Recalibrating Policy Orthodoxy: The IMF Since the Great Recession

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Abstract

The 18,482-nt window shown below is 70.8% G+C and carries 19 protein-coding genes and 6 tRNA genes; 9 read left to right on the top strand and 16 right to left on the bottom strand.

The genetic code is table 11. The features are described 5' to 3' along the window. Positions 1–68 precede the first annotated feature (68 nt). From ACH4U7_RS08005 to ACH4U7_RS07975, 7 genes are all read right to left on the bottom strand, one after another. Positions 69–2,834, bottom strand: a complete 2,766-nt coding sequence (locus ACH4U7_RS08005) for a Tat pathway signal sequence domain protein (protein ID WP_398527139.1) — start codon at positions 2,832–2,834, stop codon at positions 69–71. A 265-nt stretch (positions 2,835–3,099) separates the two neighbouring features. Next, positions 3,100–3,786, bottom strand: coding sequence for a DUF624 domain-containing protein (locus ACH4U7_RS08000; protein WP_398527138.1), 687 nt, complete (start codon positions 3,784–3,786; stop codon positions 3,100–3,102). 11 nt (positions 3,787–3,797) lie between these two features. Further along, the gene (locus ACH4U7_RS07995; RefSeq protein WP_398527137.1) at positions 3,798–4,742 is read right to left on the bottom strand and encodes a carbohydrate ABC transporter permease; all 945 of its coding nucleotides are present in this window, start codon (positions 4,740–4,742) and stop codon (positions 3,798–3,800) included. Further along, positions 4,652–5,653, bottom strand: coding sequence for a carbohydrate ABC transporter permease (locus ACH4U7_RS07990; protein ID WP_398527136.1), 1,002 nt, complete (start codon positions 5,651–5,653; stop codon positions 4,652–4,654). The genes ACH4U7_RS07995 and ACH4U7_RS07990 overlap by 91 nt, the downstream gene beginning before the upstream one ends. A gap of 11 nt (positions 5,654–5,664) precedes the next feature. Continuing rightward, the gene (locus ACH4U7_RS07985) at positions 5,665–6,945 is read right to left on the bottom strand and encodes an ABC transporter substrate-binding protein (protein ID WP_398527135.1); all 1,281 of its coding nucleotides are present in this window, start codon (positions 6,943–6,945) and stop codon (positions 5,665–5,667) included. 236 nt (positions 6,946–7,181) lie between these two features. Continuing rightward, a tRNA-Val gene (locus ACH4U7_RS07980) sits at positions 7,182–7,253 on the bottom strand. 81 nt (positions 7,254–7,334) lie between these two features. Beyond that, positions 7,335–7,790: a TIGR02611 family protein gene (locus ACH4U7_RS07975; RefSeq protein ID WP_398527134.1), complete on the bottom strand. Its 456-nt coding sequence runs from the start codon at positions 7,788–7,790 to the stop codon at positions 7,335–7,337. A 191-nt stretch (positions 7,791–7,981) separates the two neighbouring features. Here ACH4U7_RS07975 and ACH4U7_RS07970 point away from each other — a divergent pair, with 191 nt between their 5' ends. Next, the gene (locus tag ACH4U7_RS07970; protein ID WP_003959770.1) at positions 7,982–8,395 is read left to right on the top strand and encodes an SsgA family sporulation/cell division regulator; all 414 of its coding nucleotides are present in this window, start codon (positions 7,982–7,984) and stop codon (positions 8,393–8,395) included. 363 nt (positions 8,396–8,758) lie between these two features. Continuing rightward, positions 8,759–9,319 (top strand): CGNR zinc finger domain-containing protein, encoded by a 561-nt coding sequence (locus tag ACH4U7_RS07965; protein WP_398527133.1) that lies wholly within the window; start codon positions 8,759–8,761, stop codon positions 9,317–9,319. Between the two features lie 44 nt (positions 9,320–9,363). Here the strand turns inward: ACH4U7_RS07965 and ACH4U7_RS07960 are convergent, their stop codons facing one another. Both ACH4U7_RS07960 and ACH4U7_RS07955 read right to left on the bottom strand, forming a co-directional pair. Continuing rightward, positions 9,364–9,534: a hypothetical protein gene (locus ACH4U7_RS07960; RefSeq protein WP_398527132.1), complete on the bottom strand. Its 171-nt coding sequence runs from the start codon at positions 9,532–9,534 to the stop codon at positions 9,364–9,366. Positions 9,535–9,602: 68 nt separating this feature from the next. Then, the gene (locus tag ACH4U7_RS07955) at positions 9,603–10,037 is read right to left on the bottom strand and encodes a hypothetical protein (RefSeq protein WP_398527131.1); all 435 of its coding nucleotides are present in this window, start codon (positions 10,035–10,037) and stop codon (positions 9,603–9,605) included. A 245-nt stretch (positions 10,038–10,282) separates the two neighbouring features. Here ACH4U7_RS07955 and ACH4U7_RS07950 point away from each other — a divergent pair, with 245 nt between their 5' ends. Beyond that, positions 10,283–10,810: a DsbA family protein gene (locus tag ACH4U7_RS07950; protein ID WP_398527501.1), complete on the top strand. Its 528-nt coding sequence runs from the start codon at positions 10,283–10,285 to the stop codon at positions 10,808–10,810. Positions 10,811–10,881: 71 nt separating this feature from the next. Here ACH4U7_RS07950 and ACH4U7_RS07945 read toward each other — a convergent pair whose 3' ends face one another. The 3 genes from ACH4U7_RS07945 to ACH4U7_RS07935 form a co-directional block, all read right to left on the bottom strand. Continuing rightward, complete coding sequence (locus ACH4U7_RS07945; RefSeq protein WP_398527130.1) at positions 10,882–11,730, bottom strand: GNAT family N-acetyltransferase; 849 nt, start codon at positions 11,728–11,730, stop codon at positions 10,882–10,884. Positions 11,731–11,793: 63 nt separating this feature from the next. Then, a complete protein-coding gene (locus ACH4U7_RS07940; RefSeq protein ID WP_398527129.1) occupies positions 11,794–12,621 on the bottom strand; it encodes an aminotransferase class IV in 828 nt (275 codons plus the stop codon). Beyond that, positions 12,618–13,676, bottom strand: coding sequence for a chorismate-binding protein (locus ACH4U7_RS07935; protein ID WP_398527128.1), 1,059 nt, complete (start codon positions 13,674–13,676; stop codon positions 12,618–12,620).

This special issue reviews patterns of policy stability and change at the International Monetary Fund (IMF) since the Great Recession and attempts to explain their causes. The contributors show that the crisis ignited a reassessment regarding how the IMF would position itself as a pivotal player in global economic governance. Some new ideas and evidence definitely found their way into IMF decision making, but this process was often tempered by the nature of the institution and the powerful interests that control its governing structure. Where change did occur, its causal generators could be found in some combination between IMF staff politics, a string of innovations coming from academic and IMF economists, and the emerging economic powers' creative leveraging of institutional fora both within and inside the Fund.

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